The usual banter took place between the family and Granddad. Thankfully, for Duncan that is, the visit was over and done with in a relatively short space of time. There was a new motorbike waiting at home and the call of the open road was overwhelming. A trip to the seaside was planned. He could surely impress the girls there, but even if they were a little thin on the ground the thrill of piloting such a powerful beast would be more than enough - in fact this was by far the greater attraction. Sure was a force to be reckoned with this new bike of his - 4 cylinders of raw power, with an acceleration that felt as if your arms were being pulled out of their sockets. It was all Duncan could focus on at this particular time - sod Granddad, he wanted to get home!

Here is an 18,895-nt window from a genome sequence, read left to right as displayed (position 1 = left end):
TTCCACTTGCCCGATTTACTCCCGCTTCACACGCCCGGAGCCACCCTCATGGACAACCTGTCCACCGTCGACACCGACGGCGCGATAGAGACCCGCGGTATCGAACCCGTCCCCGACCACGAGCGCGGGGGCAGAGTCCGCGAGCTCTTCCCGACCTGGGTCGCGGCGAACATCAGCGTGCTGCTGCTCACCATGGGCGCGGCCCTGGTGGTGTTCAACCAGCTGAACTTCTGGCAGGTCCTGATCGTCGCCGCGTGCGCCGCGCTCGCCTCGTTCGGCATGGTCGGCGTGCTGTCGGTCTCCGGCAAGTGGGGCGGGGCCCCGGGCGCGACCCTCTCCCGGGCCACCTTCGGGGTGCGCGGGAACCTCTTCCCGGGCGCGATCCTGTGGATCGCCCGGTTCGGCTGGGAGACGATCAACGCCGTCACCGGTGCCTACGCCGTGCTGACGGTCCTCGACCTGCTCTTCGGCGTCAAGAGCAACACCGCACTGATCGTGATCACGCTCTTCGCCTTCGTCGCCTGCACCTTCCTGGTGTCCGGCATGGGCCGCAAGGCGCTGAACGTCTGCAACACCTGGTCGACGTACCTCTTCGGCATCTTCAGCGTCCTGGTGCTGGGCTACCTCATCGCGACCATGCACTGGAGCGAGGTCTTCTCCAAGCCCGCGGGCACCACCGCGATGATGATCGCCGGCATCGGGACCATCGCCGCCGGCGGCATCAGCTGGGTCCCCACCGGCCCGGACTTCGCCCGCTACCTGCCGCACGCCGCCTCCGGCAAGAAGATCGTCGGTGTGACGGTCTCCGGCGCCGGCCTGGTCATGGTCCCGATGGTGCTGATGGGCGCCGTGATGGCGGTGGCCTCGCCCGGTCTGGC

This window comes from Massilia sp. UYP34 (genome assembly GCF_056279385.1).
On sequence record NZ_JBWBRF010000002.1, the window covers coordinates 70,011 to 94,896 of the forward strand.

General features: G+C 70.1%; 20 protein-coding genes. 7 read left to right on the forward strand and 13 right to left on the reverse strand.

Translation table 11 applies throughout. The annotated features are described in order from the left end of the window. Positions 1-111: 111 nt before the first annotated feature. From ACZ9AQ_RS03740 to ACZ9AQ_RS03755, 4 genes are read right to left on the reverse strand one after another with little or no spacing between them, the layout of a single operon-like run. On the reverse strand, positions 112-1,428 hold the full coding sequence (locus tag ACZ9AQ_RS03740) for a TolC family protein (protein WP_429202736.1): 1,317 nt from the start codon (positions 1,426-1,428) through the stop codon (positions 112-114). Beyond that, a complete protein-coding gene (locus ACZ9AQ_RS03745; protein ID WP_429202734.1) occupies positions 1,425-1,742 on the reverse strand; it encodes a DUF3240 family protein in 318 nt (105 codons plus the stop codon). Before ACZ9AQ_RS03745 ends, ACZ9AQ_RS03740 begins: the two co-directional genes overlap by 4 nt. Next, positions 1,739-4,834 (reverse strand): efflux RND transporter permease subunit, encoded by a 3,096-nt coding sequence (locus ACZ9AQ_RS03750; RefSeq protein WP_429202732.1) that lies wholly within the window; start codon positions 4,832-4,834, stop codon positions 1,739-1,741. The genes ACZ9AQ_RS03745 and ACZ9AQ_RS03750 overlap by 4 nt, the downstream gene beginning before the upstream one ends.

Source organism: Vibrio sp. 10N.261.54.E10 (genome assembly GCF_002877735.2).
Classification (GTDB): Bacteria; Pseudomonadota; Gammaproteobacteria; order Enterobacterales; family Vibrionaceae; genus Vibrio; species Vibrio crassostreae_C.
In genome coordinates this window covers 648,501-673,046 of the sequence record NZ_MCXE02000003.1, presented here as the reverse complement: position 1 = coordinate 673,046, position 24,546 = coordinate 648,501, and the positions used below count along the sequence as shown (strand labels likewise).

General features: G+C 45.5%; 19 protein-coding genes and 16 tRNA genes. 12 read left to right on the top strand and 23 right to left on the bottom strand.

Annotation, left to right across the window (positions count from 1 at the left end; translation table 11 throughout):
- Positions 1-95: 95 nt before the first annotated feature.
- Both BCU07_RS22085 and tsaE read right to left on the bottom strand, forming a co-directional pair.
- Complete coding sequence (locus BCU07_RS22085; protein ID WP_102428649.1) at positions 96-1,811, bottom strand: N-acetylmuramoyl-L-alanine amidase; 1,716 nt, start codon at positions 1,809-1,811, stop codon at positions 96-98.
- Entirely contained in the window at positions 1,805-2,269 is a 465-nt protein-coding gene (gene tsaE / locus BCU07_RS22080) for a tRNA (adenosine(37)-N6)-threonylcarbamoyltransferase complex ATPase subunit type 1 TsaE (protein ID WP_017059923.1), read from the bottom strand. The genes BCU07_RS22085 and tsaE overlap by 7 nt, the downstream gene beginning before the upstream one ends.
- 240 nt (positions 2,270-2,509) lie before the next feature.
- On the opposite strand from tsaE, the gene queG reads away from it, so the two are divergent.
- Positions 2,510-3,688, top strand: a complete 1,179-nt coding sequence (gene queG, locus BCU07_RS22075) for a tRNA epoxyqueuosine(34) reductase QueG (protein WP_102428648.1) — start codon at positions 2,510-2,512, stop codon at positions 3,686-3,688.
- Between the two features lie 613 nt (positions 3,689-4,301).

There was no way to avoid the car. The combination of Duncan driving too fast and the inattention of the car driver made the crash inevitable. In apparent slow motion, as if happening to someone else, Duncan became a reluctant participant in his own thrilling accident - thrilling for those watching, that is, and it was initially even for Duncan, until the pain kicked in. The next thing Duncan was aware of was waking up in hospital. It took a while for his mind to clear before he could rationalise as to where he was. It was a terrible shock in itself to realise he was in hospital with all sorts of tubes here there and everywhere, but the worse was yet to come - his Granddad was in a bed next to him - Granddad, who was terminally ill and being cared for in a ward designed for that purpose alone - to care for those who more or less had no hope of recovery! Panic set in and with an agonising wail Duncan screamed with all his might. The only thing that calmed him down was a liquid cosh. It wouldn't be the first he would receive either.